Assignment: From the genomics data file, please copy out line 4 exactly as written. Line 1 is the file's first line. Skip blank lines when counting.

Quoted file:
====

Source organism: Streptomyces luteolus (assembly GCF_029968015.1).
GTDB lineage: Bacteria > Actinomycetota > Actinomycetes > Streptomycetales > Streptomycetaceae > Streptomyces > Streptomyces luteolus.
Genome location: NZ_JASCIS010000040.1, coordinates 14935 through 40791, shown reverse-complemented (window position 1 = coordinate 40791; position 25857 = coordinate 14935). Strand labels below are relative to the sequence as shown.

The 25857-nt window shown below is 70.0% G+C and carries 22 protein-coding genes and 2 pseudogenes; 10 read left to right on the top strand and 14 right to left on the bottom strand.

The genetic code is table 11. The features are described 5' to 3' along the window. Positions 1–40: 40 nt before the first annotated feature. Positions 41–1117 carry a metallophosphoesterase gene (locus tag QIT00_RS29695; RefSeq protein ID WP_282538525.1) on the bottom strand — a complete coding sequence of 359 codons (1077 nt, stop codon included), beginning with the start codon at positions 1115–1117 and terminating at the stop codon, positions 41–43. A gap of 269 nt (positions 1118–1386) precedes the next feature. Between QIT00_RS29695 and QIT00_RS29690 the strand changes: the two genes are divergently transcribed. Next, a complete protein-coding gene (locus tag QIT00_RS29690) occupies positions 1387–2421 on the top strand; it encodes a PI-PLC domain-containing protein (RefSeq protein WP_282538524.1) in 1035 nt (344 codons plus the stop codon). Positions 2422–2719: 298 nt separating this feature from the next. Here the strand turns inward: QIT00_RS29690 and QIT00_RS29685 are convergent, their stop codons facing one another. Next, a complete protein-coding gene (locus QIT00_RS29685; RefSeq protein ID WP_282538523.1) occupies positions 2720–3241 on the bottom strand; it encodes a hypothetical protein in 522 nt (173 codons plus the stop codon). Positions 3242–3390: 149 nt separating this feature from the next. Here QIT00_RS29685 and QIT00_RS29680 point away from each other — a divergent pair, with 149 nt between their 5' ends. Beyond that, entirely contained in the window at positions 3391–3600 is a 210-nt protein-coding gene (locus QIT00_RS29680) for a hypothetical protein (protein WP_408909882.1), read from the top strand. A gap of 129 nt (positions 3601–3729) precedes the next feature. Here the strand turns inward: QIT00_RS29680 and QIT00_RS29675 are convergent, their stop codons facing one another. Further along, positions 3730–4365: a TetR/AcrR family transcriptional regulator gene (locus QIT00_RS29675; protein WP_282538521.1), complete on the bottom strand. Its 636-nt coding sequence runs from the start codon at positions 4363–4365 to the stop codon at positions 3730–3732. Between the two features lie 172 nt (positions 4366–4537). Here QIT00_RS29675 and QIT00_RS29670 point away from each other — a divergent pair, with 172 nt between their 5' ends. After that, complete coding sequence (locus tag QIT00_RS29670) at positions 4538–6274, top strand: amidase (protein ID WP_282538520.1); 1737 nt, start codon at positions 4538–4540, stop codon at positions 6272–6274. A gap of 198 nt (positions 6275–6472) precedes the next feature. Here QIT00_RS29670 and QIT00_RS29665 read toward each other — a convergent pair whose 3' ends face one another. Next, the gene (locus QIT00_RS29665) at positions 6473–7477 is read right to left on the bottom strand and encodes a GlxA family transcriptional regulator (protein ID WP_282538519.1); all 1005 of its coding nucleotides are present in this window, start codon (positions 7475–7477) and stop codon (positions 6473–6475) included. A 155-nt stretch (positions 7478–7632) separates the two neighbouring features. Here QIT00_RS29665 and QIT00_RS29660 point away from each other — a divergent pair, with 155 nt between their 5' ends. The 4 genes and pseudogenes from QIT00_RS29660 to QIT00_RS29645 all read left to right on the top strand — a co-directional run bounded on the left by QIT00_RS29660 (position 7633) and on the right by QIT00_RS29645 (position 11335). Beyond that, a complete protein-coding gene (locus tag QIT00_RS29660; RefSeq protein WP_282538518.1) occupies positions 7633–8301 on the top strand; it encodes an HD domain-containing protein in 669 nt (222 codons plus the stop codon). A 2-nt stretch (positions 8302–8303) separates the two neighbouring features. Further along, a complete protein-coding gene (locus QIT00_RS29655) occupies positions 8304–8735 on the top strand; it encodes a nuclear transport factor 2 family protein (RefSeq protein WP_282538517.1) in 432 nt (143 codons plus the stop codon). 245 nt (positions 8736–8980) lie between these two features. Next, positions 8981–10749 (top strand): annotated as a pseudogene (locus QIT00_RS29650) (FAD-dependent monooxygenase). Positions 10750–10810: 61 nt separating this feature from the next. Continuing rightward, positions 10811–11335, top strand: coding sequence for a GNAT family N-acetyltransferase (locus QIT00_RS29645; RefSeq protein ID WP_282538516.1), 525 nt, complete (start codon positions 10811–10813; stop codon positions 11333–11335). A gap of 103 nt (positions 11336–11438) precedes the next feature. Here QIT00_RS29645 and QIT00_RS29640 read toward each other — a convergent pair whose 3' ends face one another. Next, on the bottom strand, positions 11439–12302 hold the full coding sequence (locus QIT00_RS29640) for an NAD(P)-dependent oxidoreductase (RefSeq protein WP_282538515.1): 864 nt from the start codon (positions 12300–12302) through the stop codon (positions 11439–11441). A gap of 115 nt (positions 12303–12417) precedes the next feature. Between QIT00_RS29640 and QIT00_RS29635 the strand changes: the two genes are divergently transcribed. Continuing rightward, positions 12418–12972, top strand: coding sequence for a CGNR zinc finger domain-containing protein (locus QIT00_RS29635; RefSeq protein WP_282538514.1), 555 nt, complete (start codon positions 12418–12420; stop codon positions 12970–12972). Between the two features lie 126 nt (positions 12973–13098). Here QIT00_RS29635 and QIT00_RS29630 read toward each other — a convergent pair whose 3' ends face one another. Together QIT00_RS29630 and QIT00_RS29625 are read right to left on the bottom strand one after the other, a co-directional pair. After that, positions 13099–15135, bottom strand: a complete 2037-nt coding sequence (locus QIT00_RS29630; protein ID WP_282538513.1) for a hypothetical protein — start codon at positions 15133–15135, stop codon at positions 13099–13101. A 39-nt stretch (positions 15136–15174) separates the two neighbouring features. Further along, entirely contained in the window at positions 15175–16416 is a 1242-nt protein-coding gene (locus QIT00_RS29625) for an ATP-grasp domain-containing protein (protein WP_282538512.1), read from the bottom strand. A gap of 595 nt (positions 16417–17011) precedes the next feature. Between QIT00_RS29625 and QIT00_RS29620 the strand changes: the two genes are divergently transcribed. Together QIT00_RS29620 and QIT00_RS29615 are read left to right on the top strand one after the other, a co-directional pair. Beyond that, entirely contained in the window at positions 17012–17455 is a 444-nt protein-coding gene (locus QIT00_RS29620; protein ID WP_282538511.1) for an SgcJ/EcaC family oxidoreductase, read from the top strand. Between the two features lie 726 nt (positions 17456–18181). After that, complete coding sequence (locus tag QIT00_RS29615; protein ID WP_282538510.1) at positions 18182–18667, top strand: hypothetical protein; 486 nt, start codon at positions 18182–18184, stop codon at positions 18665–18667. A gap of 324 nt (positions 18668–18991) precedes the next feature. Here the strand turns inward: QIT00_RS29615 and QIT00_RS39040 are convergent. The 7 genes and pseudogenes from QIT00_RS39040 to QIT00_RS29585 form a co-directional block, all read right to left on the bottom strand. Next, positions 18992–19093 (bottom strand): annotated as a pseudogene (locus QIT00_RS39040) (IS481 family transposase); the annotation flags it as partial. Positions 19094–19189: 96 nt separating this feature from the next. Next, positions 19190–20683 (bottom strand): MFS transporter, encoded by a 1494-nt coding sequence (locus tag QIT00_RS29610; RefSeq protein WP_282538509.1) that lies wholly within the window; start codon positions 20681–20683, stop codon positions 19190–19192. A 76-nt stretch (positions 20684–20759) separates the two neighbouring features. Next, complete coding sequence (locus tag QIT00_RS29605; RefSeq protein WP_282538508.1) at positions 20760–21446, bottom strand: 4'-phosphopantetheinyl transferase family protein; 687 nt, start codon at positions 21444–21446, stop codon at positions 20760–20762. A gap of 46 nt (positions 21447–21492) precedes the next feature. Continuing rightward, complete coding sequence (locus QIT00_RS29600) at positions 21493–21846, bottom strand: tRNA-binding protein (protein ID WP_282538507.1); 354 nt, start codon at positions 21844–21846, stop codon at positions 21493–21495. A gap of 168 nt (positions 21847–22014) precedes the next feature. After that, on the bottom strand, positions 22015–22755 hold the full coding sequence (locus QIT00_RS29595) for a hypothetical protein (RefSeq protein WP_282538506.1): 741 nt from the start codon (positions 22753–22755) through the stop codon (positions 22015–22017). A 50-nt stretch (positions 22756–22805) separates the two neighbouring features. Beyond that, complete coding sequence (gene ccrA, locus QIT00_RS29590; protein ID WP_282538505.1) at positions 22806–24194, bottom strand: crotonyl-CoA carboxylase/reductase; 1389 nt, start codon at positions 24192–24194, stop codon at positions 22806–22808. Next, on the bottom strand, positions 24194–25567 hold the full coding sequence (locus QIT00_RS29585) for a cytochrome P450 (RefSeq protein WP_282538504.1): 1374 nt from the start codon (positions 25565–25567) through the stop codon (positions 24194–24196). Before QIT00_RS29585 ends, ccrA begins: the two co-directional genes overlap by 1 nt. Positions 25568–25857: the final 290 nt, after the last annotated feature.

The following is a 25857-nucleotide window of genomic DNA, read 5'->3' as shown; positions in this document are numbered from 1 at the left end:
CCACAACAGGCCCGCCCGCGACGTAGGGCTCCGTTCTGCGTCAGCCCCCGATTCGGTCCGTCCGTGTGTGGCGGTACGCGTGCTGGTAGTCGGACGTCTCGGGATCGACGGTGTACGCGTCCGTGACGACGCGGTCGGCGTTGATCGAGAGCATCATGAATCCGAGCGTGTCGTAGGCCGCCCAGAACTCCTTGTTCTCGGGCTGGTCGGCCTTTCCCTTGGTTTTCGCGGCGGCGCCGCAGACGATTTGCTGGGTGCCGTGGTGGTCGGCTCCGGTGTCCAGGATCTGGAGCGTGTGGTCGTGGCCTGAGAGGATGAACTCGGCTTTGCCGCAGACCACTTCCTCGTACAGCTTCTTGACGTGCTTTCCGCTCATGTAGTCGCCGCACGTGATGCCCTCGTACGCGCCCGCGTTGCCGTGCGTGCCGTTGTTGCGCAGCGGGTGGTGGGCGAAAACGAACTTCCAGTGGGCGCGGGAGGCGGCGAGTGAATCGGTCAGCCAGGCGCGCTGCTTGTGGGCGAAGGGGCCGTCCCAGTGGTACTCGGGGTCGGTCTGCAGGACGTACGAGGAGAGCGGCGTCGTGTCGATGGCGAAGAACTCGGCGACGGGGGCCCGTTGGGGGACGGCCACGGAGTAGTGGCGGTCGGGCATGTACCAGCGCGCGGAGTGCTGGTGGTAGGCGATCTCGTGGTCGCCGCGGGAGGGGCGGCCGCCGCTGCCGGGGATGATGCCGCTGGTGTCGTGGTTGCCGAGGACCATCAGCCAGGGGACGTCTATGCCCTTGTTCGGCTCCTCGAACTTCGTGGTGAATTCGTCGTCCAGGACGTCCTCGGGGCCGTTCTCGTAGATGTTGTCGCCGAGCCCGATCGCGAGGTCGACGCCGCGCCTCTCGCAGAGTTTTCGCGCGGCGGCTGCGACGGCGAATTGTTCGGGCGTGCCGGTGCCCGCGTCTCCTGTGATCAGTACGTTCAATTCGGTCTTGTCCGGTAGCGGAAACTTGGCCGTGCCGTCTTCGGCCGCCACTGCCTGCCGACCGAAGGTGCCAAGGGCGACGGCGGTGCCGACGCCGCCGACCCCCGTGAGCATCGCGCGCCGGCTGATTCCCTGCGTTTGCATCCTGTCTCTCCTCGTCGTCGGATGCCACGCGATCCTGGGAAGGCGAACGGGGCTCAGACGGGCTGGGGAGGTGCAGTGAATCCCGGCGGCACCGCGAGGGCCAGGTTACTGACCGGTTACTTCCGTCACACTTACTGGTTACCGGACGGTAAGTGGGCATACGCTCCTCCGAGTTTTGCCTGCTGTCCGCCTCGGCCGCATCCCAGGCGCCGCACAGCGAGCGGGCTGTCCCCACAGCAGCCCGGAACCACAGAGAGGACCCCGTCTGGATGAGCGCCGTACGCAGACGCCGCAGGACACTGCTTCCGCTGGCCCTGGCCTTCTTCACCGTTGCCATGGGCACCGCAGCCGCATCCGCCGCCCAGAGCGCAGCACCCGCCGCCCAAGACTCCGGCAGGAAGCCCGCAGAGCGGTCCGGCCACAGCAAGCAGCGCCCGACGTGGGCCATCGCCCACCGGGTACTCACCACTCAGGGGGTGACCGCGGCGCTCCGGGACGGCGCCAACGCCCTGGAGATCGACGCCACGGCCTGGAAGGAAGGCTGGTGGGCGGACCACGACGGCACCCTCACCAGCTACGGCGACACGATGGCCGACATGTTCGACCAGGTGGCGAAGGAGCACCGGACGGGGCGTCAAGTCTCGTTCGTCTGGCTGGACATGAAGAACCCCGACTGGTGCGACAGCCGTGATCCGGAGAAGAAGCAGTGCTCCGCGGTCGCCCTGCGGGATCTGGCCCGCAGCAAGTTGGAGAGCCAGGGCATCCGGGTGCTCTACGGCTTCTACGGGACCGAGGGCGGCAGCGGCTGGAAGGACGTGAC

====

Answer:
The 25857-nt window shown below is 70.0% G+C and carries 22 protein-coding genes and 2 pseudogenes; 10 read left to right on the top strand and 14 right to left on the bottom strand.